September 2015
Volume 15, Issue 12
Free
Vision Sciences Society Annual Meeting Abstract  |   September 2015
Synchronization is better to a visual than to an auditory beat
Author Affiliations
  • Xiang Wu
    Department of Psychology, Sun Yat-Sen University
  • Lingyu Gan
    Department of Psychology, Sun Yat-Sen University
  • Yingyu Huang
    Department of Psychology, Sun Yat-Sen University
  • Liang Zhou
    Department of Psychology, Sun Yat-Sen University
  • Cheng Qian
    Department of Psychology, Sun Yat-Sen University
Journal of Vision September 2015, Vol.15, 710. doi:10.1167/15.12.710
  • Views
  • Share
  • Tools
    • Alerts
      ×
      This feature is available to authenticated users only.
      Sign In or Create an Account ×
    • Get Citation

      Xiang Wu, Lingyu Gan, Yingyu Huang, Liang Zhou, Cheng Qian; Synchronization is better to a visual than to an auditory beat. Journal of Vision 2015;15(12):710. doi: 10.1167/15.12.710.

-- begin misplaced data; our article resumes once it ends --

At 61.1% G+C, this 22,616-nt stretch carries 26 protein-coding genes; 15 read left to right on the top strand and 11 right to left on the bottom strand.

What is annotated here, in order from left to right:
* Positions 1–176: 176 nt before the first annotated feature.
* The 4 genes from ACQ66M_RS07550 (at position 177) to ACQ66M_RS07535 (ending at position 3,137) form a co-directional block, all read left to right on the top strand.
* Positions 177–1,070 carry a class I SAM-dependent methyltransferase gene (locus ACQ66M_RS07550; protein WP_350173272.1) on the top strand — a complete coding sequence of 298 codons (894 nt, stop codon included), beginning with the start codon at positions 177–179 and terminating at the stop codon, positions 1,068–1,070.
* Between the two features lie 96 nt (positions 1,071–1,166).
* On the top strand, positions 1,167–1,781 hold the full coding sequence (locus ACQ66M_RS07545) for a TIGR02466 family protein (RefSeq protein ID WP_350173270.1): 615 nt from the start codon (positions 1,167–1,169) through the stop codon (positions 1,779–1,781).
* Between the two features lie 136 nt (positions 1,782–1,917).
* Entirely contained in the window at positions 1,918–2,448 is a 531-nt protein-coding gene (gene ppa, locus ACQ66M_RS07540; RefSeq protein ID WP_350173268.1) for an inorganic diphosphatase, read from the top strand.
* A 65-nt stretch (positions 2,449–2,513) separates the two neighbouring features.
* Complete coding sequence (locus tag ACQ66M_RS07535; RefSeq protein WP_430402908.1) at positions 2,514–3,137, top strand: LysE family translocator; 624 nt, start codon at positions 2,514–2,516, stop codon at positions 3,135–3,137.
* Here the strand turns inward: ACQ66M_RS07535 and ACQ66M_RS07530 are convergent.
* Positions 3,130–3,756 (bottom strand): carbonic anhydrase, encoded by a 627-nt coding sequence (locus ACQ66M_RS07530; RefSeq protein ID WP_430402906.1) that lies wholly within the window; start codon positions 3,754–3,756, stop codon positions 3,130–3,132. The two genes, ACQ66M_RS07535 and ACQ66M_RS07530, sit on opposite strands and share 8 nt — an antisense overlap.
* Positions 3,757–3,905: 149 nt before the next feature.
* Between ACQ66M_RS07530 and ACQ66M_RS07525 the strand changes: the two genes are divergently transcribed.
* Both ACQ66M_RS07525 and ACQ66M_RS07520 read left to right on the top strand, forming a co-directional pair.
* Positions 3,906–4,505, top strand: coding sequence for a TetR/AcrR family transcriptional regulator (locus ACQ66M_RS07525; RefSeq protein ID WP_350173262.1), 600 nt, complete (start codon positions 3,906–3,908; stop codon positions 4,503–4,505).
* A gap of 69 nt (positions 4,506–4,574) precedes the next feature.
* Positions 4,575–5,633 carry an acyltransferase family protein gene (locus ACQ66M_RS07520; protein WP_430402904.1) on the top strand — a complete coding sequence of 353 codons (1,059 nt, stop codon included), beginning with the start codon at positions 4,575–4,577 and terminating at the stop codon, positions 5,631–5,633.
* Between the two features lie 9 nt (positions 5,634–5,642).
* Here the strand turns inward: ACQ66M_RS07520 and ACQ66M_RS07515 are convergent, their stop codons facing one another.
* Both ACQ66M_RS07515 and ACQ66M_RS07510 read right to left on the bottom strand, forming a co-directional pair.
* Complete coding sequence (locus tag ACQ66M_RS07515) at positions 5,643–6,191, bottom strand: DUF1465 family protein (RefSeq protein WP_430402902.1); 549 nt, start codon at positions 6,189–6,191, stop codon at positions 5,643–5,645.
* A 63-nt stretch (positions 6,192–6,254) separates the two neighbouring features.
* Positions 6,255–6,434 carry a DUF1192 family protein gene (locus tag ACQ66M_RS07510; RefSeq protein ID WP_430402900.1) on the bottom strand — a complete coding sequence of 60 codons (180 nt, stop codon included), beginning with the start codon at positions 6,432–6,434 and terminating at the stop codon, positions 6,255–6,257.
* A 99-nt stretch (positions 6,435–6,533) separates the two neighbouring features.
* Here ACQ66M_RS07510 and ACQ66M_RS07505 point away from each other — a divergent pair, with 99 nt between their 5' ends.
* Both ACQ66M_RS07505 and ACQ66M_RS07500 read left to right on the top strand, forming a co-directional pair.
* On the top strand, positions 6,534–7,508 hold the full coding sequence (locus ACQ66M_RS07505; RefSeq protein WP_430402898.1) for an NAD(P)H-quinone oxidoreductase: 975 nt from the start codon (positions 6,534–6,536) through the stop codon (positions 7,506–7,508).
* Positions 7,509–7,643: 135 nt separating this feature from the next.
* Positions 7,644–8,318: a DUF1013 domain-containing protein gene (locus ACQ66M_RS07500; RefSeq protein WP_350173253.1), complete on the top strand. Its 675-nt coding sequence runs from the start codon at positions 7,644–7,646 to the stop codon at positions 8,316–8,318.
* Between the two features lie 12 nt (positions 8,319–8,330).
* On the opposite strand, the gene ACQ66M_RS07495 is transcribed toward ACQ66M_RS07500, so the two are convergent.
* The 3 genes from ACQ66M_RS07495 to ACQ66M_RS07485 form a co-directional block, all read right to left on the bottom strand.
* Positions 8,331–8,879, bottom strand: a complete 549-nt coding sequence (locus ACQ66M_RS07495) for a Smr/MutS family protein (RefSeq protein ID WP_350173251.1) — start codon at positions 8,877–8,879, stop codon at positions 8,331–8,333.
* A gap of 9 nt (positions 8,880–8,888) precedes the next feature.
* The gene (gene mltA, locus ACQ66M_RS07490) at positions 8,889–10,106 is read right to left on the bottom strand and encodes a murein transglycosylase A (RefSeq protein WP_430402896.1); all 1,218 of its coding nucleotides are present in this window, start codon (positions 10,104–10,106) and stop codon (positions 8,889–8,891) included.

Download citation file:


      © ARVO (1962-2015); The Authors (2016-present)

      ×
  • Supplements
Abstract

Daily music experience involves synchronizing movements in time with a perceived periodic beat. It has been established for over a century that beat synchronization is substantially less stable for the visual than for the auditory modality. This auditory advantage of beat synchronization gives rise to the hypotheses that the neural and evolutionary mechanisms underlying beat synchronization are modality-specific. Here, however, we found that synchronization to a periodically bouncing ball that was close to real-world moving visual experience was more stable than synchronization to an auditory metronome, demonstrating that humans can synchronize better to a visual than to an auditory beat. This finding challenges the auditory advantage of beat synchronization, and has important implications for the understanding of the biological substrates of beat synchronization.

Meeting abstract presented at VSS 2015

×
×

This PDF is available to Subscribers Only

Sign in or purchase a subscription to access this content. ×

You must be signed into an individual account to use this feature.

×